Why do Allergies Cause Itchy Eyes?

Spring is often a welcome change from winter with its milder weather and blooming flowers, but it can also be miserable if you are prone to allergies. Allergies tend to peak in spring as pollens fill the air. When your body has an allergic reaction, it tries to fight off pollen and other triggers by releasing chemicals into the body. This is actually a very silly idea because the pollens aren’t harmful to your body, so the attack is a wasted effort.

Allergies Cause Itchy Eyes

(Pixabay / MariangelaCastro)

So why does your body overreact to innocent allergy triggers? The answer is that your immune system gets a little confused. Instead of just ignoring allergens, it mistakes them for insidious germs and bacteria. Your immune system then kicks into overdrive, unleashing chemicals such as histamine. The chemicals cause a number of reactions, but chief among them is inflammation. When your nasal passage swell, you get a stuffed up nose. When your airways swell, you get asthma. When the lining of your eyes (conjunctiva) swells, you get the dreaded conjunctivitis.

The symptoms of allergic conjunctivitis include:

  • Itchy, stinging eyes
  • Teary eyes
  • A pinkish hue on the eyeball’s surface (caused by inflamed blood vessels)
  • Mucus discharge
  • Eye irritation (like a feeling of sand in the eye)

Types of conjunctivitis

Conjunctivitis is often allergic in nature, but it may also be viral. Viral conjunctivitis will come and go like the common cold. It is highly contagious and can be spread through sneezing and coughing. Conjunctivitis can also be bacterial, meaning that it develops in response to bacteria that affect your eye, and can usually be treated with antibiotics. Bacterial conjunctivitis may also be contagious.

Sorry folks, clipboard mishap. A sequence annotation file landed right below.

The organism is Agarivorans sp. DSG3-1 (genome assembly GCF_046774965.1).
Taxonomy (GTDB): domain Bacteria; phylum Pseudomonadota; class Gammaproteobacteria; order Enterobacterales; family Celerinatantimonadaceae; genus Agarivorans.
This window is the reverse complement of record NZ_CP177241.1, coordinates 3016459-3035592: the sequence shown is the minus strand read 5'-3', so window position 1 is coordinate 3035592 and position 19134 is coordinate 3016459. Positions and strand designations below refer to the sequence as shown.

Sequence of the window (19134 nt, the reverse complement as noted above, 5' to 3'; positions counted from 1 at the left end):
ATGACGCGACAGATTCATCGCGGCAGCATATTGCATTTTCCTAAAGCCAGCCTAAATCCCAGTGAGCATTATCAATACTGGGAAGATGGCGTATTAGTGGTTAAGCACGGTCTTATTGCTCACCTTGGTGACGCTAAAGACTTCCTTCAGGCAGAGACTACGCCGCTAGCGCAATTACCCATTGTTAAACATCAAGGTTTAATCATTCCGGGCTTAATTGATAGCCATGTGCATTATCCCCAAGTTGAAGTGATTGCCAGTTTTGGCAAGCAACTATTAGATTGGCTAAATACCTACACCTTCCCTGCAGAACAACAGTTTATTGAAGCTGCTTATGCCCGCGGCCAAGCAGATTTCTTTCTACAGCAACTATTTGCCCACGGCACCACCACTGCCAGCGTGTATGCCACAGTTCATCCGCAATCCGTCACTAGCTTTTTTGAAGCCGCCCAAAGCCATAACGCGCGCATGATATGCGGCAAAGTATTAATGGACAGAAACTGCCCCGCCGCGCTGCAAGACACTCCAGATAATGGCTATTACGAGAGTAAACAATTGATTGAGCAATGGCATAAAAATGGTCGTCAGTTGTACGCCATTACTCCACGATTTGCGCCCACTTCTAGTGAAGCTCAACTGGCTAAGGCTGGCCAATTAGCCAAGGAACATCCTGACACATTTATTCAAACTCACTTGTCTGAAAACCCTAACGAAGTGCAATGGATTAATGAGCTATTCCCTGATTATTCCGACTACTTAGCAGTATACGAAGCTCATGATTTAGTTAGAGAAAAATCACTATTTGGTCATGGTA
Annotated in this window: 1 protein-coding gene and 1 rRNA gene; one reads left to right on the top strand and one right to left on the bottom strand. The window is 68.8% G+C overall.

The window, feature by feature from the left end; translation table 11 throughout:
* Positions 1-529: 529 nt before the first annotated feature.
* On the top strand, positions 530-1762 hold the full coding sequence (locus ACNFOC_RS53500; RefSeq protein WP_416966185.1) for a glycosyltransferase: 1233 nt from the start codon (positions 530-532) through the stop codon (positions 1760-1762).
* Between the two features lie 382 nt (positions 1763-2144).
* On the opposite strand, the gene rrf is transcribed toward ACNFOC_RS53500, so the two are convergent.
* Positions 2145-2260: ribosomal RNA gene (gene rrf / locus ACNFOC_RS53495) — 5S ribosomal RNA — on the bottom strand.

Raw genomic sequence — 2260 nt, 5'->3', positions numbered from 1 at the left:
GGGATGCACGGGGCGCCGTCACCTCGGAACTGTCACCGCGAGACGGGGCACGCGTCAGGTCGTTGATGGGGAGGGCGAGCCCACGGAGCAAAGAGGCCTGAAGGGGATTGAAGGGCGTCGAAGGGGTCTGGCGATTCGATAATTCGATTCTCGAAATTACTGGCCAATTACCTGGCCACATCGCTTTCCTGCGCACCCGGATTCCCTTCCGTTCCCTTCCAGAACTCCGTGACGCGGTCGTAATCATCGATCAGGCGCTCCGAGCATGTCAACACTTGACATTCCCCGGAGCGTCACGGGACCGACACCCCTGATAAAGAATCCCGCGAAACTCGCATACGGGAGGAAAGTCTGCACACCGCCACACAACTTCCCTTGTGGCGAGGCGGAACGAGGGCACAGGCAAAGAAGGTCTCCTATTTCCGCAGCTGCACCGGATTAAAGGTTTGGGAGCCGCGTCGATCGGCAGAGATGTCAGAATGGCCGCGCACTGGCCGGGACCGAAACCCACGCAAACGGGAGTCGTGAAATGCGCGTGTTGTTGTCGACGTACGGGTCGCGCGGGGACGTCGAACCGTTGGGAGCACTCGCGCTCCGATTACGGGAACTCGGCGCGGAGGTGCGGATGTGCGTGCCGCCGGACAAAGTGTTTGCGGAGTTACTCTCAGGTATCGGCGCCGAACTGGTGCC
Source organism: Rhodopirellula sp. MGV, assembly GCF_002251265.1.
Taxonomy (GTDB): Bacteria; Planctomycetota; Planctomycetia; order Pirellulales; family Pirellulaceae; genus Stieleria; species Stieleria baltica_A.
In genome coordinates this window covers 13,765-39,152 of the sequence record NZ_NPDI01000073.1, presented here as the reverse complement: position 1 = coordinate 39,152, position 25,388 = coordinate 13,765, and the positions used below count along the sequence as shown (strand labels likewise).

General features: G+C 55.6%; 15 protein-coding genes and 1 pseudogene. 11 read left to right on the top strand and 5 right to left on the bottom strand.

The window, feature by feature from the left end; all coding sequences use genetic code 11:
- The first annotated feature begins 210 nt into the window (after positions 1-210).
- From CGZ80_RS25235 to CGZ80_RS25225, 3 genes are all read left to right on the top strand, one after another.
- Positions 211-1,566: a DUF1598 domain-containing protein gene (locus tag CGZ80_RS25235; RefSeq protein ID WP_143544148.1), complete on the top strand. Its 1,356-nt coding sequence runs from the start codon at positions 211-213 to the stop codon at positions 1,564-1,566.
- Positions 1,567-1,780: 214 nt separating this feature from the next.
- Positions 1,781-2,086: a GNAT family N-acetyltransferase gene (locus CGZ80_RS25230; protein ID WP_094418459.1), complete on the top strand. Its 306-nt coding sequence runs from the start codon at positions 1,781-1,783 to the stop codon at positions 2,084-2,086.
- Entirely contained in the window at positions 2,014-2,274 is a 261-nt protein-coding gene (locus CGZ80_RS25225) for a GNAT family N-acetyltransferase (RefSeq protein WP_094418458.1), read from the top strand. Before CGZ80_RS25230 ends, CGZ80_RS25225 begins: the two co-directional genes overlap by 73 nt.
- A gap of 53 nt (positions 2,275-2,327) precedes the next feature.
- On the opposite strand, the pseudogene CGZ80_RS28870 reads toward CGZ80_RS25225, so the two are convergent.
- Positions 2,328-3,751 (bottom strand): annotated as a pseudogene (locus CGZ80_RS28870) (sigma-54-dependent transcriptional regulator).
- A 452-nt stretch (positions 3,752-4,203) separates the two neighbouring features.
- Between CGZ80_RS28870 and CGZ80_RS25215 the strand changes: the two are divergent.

Allergic conjunctivitis is not contagious. You will notice it flaring up, often repeatedly, in response to allergens in your environment such as dust, pet dander, or seasonal pollens.

Treatment for allergic conjunctivitis

Allergic conjunctivitis can be relieved by antihistamine eye drops (over-the-counter or prescription). If you find that the eye drops are not effective or that you are having to take them for extended periods of time because your conjunctivitis persists, you may be a candidate for allergy immunotherapy.

Allergy immunotherapy is available through allergy shots or sublingual immunotherapy (under-the-tongue allergy drops). Both of these treatments can help your immune system stop overreacting to allergens in the environment. When your immune system is desensitized, it will stop reacting with irritating symptoms such as conjunctivitis.

Allergy injections must be administered at the doctor’s office, but sublingual immunotherapy is safer than shots so it can be taken at home. Talk to your doctor about prescribing sublingual immunotherapy or allergy shots to treat persistent allergic conjunctivitis.